26 December 2011
In the process of packing for our big move, there were a couple of times I noticed CSB going through photos and other nostalgic items, and realized that when I changed my life five(-ish) years ago I purged myself of a lot of memorabilia. Not only were there a lot of memories I didn't mind not holding onto, but I didn't have a lot of space to store the things associated with memories I did want to hold on to. Moving from a four bedroom house into a converted garage shared with a two-year old forces one to make decisions about what is necessary to hold on to, and what is taking up vital space.
I spent two years living in my best friend's garage, deciding which things were important and which things were just random scraps of detritus that I would wonder about the origins of in the years to come. I learned a valuable lesson about the difference between things and memories. But, in the packing and moving of "stuff" this time I started to feel a little nostalgic for nostalgia. I wondered what things I had gotten rid of in the past that might conjure a memory or a story now.
While unpacking in our new home, I came across a stack of notebooks which had been sitting in my nightstand for a good two years until I unceremoniously grabbed them, stuffed them into a box with a bunch of other random junk, and tossed that box into a pile.
(For me, "notebook" means a cute journal I bought, wrote on the first couple of pages, then set it off to the side until I found another cute little journal to start writing in. All too often I find that I can tear out the first few pages of any given journal in the house and have a "brand new journal". Sometimes I take those torn out pages and tuck them into another notebook I have been writing in, and sometimes I take those pages and toss them into the nearest recycling bin or shredder.)
Today, I found the journals that were in my nightstand. They contain tidbits, comments, funny quotes, descriptions of dreams, and crazy ideas that date back to fall 2005. One notebook contains a bunch of torn out pages from other notebooks... all of those beginnings, all of those ideas I loved enough to tear out and keep so I could do something else with the journal. So this morning, as I'm unpacking I was just randomly unfolding pages and reading some things I had written while living in that little converted garage. Notes I had made for myself about nice little things CSB did for me one morning before he left for work, or sweet things he has said over the years, things I had felt about him or feelings I was having about where our relationship might be going, but was too scared to voice.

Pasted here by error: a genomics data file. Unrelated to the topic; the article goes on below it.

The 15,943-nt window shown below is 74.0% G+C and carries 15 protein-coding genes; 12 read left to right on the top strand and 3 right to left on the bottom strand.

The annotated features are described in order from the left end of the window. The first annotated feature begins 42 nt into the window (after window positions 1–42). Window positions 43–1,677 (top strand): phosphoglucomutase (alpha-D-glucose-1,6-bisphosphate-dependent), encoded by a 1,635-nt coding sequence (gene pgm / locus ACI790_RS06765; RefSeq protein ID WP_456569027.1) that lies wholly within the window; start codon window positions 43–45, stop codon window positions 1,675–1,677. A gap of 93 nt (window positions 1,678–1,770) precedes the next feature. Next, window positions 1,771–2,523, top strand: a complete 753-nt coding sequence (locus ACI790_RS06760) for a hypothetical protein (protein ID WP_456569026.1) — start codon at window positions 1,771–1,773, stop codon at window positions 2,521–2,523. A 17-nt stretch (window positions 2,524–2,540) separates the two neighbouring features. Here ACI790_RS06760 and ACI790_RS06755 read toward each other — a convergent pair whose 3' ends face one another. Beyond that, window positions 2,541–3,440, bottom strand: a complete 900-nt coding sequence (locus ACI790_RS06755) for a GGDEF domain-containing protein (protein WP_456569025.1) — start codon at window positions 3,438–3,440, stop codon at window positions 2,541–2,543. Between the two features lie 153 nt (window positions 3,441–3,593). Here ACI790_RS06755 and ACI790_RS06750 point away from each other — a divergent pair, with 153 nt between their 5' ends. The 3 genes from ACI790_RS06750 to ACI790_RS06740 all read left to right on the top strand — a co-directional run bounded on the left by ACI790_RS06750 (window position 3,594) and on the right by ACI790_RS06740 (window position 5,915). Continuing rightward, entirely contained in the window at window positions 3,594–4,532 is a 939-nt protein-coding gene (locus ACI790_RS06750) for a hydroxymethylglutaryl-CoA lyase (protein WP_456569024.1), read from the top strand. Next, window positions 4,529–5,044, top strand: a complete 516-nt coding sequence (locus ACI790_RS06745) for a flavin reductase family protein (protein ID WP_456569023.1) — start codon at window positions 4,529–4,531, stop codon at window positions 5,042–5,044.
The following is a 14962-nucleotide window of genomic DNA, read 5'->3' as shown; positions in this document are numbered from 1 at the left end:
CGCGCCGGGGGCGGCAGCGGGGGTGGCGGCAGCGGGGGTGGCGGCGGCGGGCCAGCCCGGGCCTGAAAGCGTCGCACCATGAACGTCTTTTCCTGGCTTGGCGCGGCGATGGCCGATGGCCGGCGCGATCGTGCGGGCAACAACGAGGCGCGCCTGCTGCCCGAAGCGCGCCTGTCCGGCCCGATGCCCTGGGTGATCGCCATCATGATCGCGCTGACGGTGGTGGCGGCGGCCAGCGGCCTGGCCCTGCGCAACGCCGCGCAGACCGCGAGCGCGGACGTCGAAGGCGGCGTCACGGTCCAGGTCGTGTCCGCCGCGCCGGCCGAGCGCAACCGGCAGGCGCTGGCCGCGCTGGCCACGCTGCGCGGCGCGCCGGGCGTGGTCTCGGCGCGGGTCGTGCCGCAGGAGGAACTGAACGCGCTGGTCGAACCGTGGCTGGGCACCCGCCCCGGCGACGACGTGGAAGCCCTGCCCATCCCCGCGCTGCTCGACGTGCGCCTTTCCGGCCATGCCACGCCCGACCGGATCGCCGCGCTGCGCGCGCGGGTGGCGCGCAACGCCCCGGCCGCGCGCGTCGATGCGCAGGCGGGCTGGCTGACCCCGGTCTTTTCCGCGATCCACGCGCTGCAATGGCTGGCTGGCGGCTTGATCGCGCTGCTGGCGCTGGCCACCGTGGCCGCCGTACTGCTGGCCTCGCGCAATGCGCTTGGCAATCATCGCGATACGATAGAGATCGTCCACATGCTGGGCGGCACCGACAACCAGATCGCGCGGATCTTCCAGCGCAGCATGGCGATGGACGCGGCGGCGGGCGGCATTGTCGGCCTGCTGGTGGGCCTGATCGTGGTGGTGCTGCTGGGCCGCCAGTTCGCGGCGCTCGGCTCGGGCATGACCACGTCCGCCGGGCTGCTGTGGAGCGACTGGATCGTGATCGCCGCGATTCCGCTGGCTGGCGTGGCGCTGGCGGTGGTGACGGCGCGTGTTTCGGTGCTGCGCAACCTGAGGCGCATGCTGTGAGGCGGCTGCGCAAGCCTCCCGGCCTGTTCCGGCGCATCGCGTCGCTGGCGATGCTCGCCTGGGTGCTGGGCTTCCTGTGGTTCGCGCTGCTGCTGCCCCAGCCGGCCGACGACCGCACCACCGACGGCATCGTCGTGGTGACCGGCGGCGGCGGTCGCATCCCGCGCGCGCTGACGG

One little entry particularly caught my eye.... a comment about how much I enjoy writing, yet not everything is fit for the internet, and although I enjoy writing a blog it is so important for me to keep writing in these little journals and putting my thoughts on paper. At that point I realized that my form of nostalgia is in words. I have notes I've written myself and random journal entries that I've written since childhood (I started keeping a diary at about 6 years old, and still have multiple books that I regularly wrote in during my childhood). I know I don't have everything I've ever written, but I have enough bits and pieces to put together a lifetime of memories. It may not be a story worth publishing, but someday I will take all those bits and pieces and put them in order and leave them for future generations who might be interested.
I found my nostalgia in the form of words. Reading the things I had written, even looking at how my handwriting changed based on emotion, situation, or how tired I was (some things were actually noted as *written in the middle of the night- half asleep* or *on the beach-it is windy-next time bring a paperclip*) took me straight back to a memory... or not. There were many odd little notations or quotes where I have no idea what I was thinking when I wrote them or even what they mean.... yet, there they were, dated and a part of my history, sitting in a notebook waiting for me to revisit.
A piece of music, a swatch of fabric, a playbill, a scent, or a photograph can conjure up memories of a certain time or feelings associated with a memory... but can any of those things give one as much as words? The words which describe concerns, thoughts, feelings you alone were experiencing at a certain point in time... beautiful words which can bring you back to a specific feeling in a moment in time.....
Words have been merely functional for me over the last couple of years, as a teacher and as a student. Today I was reminded that words need to be more than just educational tools... words are the way to chronicle our lives, to leave tidbits of our personalities for our future generations,our future selves. Words remind us where we have come from, and how hard we have worked to be where we are. I have found my nostalgia in words and although they don't take up much physical space, they seem to encompass my entire world.